Stockport station is positioned at high level above the valley of the River Mersey with lifts that link a pedestrian underpass to central Stockport and Edgeley.
Opened in 1843 as part of the Manchester and Birmingham rail project, it was initially named Stockport Station but was later changed to Stockport Edgeley Station and then renamed back to Stockport in 1968.
The unique feature of the station is the brick built archway spanning the river Mersey valley floor allowing trains to enter the station at high level.
When constructed it was the world’s largest viaduct and regarded as a major feat of construction and to this day still remains one of the largest brick built structures.
Standing at 33.8 metres high (111 feet) it used over 11 million bricks and 11,300 cubic metres of stone in its construction at a cost of £72,000, yet was completed in just 21 months between 1839 and 1840. At its peak of construction over 600 men were working in shifts to complete it.
When constructed it was 9.4 metres wide but was later widened again in 880 to accommodate four tracks, and it stands at 546.2 metres long.
The viaduct is constructed with 22 semi-circular arches with spans of 19.2 metres and is flanked by pair of abutment arches of 5.5 metre span.
The arch rings are 900mm thick. and both arches and spandrels are built of red brick (common colour in the area) set in lime mortar with ashlar spring courses.
The deck parapets are 2.2 metres high on either side and the distance between the arch crowns and the top of the parapets is 3.6 metres.
The red brick piers are 3 metres thick by 12.2 metres high and are solid up to 7.9 metres above the springings. Above that they have 685mm thick walls filled with ballast.
The original track bed was 8.7 metres wide, ballasted with sandstone from cuttings along the railway and the rack drainage was via 100mm diameter iron pipes through the piers.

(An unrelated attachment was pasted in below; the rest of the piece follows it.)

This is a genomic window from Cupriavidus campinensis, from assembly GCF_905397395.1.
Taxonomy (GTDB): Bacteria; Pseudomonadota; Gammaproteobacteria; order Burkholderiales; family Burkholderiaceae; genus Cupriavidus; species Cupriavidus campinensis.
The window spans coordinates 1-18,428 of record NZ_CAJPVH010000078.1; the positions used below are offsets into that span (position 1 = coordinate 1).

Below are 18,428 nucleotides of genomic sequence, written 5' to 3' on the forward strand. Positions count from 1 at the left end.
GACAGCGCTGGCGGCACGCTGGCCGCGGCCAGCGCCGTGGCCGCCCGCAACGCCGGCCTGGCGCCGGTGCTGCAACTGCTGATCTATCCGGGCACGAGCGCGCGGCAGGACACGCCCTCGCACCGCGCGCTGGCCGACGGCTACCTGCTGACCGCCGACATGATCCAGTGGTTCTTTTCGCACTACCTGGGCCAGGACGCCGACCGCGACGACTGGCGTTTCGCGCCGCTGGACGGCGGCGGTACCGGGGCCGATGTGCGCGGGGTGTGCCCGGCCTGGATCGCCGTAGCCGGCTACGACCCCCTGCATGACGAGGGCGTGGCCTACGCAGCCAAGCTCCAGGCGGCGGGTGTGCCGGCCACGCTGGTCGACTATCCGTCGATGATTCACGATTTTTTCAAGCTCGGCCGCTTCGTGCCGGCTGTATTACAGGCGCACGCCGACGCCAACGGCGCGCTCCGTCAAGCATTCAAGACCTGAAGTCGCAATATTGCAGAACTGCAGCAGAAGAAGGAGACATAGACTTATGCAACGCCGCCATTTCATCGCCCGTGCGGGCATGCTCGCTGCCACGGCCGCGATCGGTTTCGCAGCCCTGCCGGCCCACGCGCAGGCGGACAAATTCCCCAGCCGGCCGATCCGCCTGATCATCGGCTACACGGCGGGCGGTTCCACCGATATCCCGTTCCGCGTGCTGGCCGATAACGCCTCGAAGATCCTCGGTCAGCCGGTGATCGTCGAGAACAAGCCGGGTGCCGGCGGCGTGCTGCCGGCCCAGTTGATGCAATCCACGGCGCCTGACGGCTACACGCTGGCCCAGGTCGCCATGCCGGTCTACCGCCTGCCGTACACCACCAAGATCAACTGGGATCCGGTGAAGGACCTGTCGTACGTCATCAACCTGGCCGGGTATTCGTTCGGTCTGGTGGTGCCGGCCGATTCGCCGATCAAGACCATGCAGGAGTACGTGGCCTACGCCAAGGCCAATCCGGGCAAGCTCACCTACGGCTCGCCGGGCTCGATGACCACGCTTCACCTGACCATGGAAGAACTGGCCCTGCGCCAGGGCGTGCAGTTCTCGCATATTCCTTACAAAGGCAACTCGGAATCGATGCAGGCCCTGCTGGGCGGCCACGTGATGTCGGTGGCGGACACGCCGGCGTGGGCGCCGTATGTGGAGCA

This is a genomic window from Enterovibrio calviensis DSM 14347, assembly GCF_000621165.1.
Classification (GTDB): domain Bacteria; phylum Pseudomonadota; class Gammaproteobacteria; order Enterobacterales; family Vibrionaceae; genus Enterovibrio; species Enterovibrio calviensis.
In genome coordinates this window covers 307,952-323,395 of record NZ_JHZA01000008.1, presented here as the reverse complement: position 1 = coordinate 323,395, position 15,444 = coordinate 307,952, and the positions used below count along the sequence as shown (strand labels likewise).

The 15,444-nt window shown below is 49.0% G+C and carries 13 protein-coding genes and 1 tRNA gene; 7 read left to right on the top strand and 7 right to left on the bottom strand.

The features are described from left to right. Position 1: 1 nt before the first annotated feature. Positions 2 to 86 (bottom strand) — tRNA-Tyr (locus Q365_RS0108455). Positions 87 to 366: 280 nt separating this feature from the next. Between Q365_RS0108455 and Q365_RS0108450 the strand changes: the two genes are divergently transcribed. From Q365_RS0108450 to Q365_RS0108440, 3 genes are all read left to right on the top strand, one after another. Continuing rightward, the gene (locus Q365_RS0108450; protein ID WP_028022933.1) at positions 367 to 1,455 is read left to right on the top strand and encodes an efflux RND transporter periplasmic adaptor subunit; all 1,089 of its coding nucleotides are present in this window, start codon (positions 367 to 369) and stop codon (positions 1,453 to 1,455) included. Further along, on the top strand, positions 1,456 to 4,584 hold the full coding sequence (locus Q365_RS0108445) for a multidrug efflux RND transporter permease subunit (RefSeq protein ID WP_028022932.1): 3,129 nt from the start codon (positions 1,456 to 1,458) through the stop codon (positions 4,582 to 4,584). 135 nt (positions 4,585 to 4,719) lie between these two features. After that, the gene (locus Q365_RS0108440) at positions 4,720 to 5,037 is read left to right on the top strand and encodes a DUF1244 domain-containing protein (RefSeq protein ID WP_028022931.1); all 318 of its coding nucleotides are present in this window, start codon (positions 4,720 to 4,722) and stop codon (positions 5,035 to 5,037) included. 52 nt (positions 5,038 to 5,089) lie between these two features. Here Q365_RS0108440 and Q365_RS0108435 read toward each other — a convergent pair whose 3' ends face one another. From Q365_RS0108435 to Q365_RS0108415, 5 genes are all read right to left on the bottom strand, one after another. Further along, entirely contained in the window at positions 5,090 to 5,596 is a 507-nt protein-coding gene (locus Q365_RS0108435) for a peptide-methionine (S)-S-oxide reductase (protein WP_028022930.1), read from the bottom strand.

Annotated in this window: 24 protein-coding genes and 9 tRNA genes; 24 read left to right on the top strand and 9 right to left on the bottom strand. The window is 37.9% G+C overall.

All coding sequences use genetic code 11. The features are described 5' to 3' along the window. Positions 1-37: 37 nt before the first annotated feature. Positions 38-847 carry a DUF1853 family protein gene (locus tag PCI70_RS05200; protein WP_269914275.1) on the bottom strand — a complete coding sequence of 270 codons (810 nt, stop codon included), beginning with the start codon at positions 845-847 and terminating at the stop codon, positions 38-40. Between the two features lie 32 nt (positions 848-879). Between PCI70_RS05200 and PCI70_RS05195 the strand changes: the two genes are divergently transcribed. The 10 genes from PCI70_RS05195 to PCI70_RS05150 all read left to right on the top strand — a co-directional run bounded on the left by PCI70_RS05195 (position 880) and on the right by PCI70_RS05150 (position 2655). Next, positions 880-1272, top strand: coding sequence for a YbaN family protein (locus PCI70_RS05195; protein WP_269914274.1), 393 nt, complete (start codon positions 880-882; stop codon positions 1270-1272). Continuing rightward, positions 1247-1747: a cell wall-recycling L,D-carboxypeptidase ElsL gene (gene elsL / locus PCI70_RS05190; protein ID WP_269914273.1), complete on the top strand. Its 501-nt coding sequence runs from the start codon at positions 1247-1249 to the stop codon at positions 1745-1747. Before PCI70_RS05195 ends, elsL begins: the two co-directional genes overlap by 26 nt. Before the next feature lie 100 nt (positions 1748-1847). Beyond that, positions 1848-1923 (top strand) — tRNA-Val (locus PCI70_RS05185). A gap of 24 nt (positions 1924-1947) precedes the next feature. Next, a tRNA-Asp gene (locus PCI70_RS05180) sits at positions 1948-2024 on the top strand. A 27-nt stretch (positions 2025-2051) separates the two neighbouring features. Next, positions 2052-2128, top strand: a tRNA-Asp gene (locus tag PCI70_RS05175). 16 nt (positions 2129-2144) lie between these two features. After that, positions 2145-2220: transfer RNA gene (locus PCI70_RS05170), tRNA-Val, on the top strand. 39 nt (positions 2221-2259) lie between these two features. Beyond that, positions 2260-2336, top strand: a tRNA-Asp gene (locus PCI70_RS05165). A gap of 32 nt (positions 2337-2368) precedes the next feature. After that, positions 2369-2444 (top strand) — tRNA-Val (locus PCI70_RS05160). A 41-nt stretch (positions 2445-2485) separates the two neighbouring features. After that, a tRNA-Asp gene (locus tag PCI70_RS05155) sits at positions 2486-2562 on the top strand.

The Manchester to Stockport line was officially opened on 4 June 1840. However, the viaduct was not completed until 21 December 1840.
On 16 July 1841, the first train crossed the viaduct and it was opened to rail traffic on 10 August 1842 enabling through services to Crewe with onward travel to London.
After the building of the Grand Junction Railway and the Liverpool and Manchester Railway, investors began to look for other routes south of Manchester.
From 1835, the Grand Junction Railway was considering a branch to the Potteries, while the Manchester and Cheshire Junction Railway was planning a line from Manchester to Crewe with branches outwards.
Meanwhile, George Stephenson was investigating a line from Manchester and Stockport to the Potteries, which developed into a proposal for a “Manchester South Union Railway”. Also involved were proposals for competing lines through the Trent valley to Rugby.
After two years of proposals and counter-proposals, what emerged was a scheme to run from a junction from the Grand junction Railway at Chebsey, with branches to Macclesfield and Crewe running into Manchester Store Street,
This proposal received Parliamentary authorisation in 1837 and Stockport Station became a major player serving the towns mills and booming hat industry.